Islamists in northern Mali fire on two aircraft

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  1. SajeevJino

    SajeevJino Long walk Elite Member

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    Islamist militants who have taken control of Timbuktu in northwest Mali fired on two aircraft flying over the famed desert trading town, residents and a journalist said Friday.


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    "Two white-coloured planes flew on Thursday over the town of Timbuktu and the Islamists fired with heavy weaponry at the aircraft," resident Oumar Maiga told AFP.

    A local journalist said that the unidentified planes were not hit and "rapidly gained altitude".

    Oumar Ould Hammaha, one of the military chiefs of the Ansar Dine (Defenders of Islam) movement, which controls the ancient town with the support of Al-Qaeda in the Islamic Maghreb (AQIM), confirmed the reports.

    "Yes, we opened fire, and if it pleases God, we shall soon shoot down the enemy planes that fly over Timbuktu. France, the UN, can send all the means in the world. With the grace of God, we will defeat the enemy."

    Islamist forces and Tuareg rebels seized control of the northern half of Mali in March, taking advantage of a successful coup in Bamako by renegade soldiers against president Amadou Toumani Toure.

    The African Union is seeking UN backing for armed intervention in the west African state to restore order and perhaps seek to recapture the north, but on Wednesday the UN Security Council simply "took note" of the situation and a diplomatic source said it needed more information.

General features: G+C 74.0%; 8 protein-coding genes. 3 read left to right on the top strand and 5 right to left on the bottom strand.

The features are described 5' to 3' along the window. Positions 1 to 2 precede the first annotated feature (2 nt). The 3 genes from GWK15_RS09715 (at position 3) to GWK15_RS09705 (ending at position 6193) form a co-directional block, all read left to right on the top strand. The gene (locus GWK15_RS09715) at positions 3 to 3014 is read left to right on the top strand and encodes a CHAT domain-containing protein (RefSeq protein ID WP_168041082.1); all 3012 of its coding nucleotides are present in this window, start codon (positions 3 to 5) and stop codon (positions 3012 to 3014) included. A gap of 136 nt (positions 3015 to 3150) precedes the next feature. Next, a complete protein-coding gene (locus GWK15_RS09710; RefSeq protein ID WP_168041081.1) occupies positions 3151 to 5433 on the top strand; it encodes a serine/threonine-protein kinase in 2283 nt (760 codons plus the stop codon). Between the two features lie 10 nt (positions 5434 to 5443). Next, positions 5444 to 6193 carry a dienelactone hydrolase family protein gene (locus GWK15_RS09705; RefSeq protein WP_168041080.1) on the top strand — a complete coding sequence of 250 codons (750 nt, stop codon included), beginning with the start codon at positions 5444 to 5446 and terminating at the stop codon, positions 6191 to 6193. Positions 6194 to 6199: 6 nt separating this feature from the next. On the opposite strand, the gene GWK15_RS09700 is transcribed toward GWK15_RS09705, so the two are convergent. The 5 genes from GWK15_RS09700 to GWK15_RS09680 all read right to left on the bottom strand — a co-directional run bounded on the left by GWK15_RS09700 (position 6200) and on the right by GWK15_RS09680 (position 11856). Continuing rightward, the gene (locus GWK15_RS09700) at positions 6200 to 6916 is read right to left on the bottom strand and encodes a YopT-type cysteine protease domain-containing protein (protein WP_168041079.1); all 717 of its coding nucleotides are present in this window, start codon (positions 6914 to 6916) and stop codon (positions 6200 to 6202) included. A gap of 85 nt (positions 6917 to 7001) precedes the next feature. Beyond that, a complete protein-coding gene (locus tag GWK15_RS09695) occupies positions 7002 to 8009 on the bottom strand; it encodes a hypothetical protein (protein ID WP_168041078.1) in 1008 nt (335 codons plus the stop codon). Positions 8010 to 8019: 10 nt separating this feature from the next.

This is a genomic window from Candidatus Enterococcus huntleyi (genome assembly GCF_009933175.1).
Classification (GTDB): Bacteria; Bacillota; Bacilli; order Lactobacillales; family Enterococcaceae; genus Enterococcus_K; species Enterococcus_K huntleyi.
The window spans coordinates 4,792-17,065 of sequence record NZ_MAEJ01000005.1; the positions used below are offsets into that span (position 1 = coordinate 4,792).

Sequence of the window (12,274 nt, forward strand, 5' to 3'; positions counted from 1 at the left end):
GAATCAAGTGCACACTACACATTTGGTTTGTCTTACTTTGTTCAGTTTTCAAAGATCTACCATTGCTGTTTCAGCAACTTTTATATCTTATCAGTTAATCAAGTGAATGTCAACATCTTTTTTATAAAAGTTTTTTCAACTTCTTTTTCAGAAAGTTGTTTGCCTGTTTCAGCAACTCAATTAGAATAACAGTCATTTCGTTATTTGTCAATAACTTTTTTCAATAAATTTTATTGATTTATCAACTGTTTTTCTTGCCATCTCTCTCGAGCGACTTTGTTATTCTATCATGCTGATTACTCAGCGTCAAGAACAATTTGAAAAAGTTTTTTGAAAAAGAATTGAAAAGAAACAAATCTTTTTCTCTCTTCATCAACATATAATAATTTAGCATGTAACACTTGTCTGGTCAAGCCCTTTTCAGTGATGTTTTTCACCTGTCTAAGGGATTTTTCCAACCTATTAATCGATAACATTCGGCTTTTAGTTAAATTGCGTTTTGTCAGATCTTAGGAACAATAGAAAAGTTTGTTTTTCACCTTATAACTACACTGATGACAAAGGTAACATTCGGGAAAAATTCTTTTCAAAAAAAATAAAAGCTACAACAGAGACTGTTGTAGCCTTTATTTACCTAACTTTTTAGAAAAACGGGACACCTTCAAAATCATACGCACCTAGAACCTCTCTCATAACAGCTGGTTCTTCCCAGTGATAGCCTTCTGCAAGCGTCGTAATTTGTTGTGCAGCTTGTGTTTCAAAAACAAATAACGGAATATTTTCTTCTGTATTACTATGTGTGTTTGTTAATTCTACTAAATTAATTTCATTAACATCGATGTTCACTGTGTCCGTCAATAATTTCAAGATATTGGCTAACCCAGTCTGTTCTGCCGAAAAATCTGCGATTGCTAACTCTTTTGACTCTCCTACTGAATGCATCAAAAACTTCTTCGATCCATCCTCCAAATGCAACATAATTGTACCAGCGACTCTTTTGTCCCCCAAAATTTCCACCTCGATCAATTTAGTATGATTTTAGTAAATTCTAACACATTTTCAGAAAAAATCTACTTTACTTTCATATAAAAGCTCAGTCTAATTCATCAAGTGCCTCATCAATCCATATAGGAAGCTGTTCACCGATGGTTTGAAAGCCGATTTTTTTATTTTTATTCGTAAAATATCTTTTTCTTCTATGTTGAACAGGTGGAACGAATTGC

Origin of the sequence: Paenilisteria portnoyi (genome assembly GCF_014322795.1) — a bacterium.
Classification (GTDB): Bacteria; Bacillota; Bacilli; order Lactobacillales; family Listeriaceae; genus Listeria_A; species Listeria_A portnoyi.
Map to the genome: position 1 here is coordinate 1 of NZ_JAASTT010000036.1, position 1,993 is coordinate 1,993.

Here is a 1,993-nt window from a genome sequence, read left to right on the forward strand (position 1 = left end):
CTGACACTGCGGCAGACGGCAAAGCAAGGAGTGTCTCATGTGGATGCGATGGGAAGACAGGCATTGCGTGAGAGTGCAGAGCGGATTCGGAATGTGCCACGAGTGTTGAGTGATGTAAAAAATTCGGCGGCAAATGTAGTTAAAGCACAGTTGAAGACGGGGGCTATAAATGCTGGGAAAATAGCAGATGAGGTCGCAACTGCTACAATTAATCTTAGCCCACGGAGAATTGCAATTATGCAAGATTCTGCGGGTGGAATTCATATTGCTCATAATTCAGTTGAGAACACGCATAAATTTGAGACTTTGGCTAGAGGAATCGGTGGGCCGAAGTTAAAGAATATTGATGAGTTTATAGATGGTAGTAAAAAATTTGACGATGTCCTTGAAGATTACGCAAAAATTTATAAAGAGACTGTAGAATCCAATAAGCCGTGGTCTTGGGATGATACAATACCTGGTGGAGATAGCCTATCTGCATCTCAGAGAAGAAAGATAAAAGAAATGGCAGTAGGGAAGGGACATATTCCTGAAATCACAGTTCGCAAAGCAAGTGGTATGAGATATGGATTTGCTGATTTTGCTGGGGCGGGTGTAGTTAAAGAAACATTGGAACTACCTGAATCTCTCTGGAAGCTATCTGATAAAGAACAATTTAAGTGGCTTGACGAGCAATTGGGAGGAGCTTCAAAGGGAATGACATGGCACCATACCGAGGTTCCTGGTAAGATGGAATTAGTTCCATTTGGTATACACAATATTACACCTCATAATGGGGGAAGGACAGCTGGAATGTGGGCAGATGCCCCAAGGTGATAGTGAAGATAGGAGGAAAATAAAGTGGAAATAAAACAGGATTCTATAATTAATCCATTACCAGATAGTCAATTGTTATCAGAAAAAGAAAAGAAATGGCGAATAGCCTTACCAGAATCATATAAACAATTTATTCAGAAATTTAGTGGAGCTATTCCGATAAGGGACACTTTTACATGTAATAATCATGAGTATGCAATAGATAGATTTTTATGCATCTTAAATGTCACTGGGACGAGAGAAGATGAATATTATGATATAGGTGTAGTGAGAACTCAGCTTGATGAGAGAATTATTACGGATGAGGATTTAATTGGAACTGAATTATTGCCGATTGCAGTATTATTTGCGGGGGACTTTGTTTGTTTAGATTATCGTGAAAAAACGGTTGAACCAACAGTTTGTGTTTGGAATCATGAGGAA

Security sources in northern Mali said that Al-Qaeda is believed to have obtained anti-aircraft weapons from troubled Libya.

    The sources said that Islamists, who came notably from Egypt, recently visited northern Mali to make this weaponry operational and explain how to use it to the local Muslim fundamentalists.

    The US military has since 2007 developed a network of air bases in Africa for surveillance missions of Al-Qaeda and other armed groups, using small planes disguised as private civilian aircraft, the Washington Post reported on Thursday.

    According to the newspaper, the United States operates from about a dozen bases located around the continent, including sites in Burkina Faso and in Mauritania, to keep an eye on AQIM and other movements.

    Islamists in northern Mali fire on two aircraft
     
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